The Master Connector

Award-winning resort designer turns his skills to ultra-livable homes

A Vellum-designed home is all about smooth transitions.
Rendering by Aceto Landscape Architects

Two distinct elements — one private, the other public — combine to create a striking new home designed by Mark Rudolf, principal with Vellum Architects. “The clients currently live in a modern home and wanted to build off the ideas that worked in that residence,” says Rudolf. “They wanted outdoor spaces for entertaining that flowed seamlessly from the interior, while also maintaining privacy.”

The home’s design utilizes opposing features to accomplish these goals — a Vellum calling card that “helps inform materiality and the arrangement of spaces within the house, using one element or quality to set up its contrasts in another,” explains Rudolf. This translates to public vs. private, open vs. closed, and formal vs. informal. Central to the design are the home’s two masses, connected by a glass entry space that serves as the crossroads of the interior and exterior. 

FROM HERE TO INFINITY
This home-to-be will feature a custom pool.

“As you approach the entrance of the home,” says Rudolf, “your eyes are drawn through this glass connector to a modern Zen garden at the rear of the home.” 

The theme of opposites is also indicated by the materials used on the home’s exterior surfaces. The volume that houses the private living spaces is clad in warm, thermally modified wood siding, whereas more formal brick elements are used as walls to create privacy and define the public space. 

On top, a flat membrane roof comes with internal drains. “We used a green-roof concept [vegetation growing over a waterproofed surface] in areas visible from the upper story,” says Rudolf. While this house is not designed to achieve any particular environmental benchmark, it does contain some significant energy-saving features. “The windows are imported from Europe and utilize triple glazing, which will significantly improve the envelope. A substantial solar array is also being installed, and the green-roof elements will reduce stormwater runoff.”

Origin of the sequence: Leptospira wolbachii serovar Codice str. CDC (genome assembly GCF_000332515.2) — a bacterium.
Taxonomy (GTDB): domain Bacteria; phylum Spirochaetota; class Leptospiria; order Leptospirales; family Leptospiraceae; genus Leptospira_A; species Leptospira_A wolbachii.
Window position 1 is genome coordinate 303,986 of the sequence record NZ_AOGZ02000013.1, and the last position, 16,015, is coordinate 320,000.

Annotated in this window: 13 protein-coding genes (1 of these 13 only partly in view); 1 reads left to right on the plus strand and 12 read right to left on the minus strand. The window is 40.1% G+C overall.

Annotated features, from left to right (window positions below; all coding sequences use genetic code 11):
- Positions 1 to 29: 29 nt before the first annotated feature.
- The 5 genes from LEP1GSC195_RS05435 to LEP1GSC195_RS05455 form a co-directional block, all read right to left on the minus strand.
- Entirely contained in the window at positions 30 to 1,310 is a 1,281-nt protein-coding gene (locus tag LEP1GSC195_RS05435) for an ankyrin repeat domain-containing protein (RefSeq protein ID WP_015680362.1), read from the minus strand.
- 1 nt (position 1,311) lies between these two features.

A peek at the Zen Garden.

The common area is one large, open living space with 12-foot ceilings that leads to the outdoor “rooms” — distinguished by an infinity-edge pool and deck as well as a covered screened porch with a brick fireplace and outdoor kitchen. “I really love the way the house interacts with the site and gardens,” says Rudolf. “It needed to respond to the neighborhood while also carving out its own private sanctuary.” Though the building is private from the street, it opens and flows to the gardens in very deliberate ways. Rudolf describes the landscape design as a study in formality up to the line where it changes to the natural, informal space of the site’s surrounding trees.

Currently under construction on a one-acre, partially wooded site in The Ramble, the north-facing, 4,100-square-foot home will have two bedrooms, 3.5 baths, two offices, a media room, and a spacious exercise room that could be converted into a bedroom.

Architect Mark Rudolf considers the past, present, and future.
Photo by Clark Hodgin

Rudolf says his interest in architecture began when his parents built a home when he was 13. “My passion for design and construction really emerged at that point. To see the design and plans develop and then watch it come to life was a great experience.” This early inspiration never waned, and he went on to earn his architectural degree from Virginia Tech in 1996. After graduation, he worked for a couple of top-tier architectural firms in Aspen, Colorado, and later spent several years doing design work for a resort in the Tuscany region of central Italy. The project was particularly rewarding: Castello di Casole was named “#2 hotel in the world” by Travel and Leisure magazine.

“After a while, though, I missed the design studio environment and working for clients, which eventually led me to start our office in Asheville in 2015,” says Rudolf. (Vellum the firm also numbers architect Brandon Stancil.) 

Construction on this home began in January and is expected to be completed by spring 2022.

“It’s [going to] live like a much larger home than its square footage implies,” says Rudolf.

Vellum Architects, 188 Charlotte St. #3, Asheville. For more information, go to vellumad.com or e-mail Mark Rudolf at mark@vellumad.com.

Resources

Architect: Vellum Architects (Asheville)

Builder: Buchanan Construction, LLC (Asheville)

Landscape Architect: Aceto Landscape Architects + Urbanists (Portland, Maine)

Engineer: Mulhern + Kulp Structural Engineering (Atlanta)

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